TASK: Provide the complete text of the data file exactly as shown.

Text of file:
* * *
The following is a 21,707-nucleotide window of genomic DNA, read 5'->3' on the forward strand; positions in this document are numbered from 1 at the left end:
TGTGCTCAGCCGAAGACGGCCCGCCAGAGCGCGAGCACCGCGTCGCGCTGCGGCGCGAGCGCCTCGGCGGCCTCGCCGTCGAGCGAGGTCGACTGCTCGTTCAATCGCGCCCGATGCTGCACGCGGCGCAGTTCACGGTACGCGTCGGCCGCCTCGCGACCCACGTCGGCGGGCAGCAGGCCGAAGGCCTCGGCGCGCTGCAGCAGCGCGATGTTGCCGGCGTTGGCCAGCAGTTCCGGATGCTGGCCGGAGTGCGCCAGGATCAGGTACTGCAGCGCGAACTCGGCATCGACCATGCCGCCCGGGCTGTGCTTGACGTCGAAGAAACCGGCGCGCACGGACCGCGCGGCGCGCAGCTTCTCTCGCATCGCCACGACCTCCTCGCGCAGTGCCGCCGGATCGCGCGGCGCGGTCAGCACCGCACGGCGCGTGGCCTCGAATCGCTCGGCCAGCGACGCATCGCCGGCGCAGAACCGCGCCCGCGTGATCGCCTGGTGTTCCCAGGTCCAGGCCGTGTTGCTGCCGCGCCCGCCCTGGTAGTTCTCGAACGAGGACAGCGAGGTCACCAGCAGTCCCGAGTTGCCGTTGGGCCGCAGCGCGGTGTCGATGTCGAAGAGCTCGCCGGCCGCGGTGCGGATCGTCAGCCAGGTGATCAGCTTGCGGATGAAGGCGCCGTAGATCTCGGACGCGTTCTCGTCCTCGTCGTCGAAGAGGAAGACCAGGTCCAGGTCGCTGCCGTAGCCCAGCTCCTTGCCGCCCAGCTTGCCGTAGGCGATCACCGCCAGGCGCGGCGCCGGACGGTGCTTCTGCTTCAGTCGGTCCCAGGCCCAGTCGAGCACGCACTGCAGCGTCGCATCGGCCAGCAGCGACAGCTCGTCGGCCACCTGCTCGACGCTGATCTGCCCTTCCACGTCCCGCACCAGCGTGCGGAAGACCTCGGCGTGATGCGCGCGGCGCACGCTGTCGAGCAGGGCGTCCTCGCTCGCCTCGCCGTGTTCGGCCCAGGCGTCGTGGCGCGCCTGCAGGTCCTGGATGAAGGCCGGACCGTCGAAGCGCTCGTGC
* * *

The following is a 21,707-nucleotide window of genomic DNA, read 5'->3' on the forward strand; positions in this document are numbered from 1 at the left end:
TGTGCTCAGCCGAAGACGGCCCGCCAGAGCGCGAGCACCGCGTCGCGCTGCGGCGCGAGCGCCTCGGCGGCCTCGCCGTCGAGCGAGGTCGACTGCTCGTTCAATCGCGCCCGATGCTGCACGCGGCGCAGTTCACGGTACGCGTCGGCCGCCTCGCGACCCACGTCGGCGGGCAGCAGGCCGAAGGCCTCGGCGCGCTGCAGCAGCGCGATGTTGCCGGCGTTGGCCAGCAGTTCCGGATGCTGGCCGGAGTGCGCCAGGATCAGGTACTGCAGCGCGAACTCGGCATCGACCATGCCGCCCGGGCTGTGCTTGACGTCGAAGAAACCGGCGCGCACGGACCGCGCGGCGCGCAGCTTCTCTCGCATCGCCACGACCTCCTCGCGCAGTGCCGCCGGATCGCGCGGCGCGGTCAGCACCGCACGGCGCGTGGCCTCGAATCGCTCGGCCAGCGACGCATCGCCGGCGCAGAACCGCGCCCGCGTGATCGCCTGGTGTTCCCAGGTCCAGGCCGTGTTGCTGCCGCGCCCGCCCTGGTAGTTCTCGAACGAGGACAGCGAGGTCACCAGCAGTCCCGAGTTGCCGTTGGGCCGCAGCGCGGTGTCGATGTCGAAGAGCTCGCCGGCCGCGGTGCGGATCGTCAGCCAGGTGATCAGCTTGCGGATGAAGGCGCCGTAGATCTCGGACGCGTTCTCGTCCTCGTCGTCGAAGAGGAAGACCAGGTCCAGGTCGCTGCCGTAGCCCAGCTCCTTGCCGCCCAGCTTGCCGTAGGCGATCACCGCCAGGCGCGGCGCCGGACGGTGCTTCTGCTTCAGTCGGTCCCAGGCCCAGTCGAGCACGCACTGCAGCGTCGCATCGGCCAGCAGCGACAGCTCGTCGGCCACCTGCTCGACGCTGATCTGCCCTTCCACGTCCCGCACCAGCGTGCGGAAGACCTCGGCGTGATGCGCGCGGCGCACGCTGTCGAGCAGGGCGTCCTCGCTCGCCTCGCCGTGTTCGGCCCAGGCGTCGTGGCGCGCCTGCAGGTCCTGGATGAAGGCCGGACCGTCGAAGCGCTCGTGC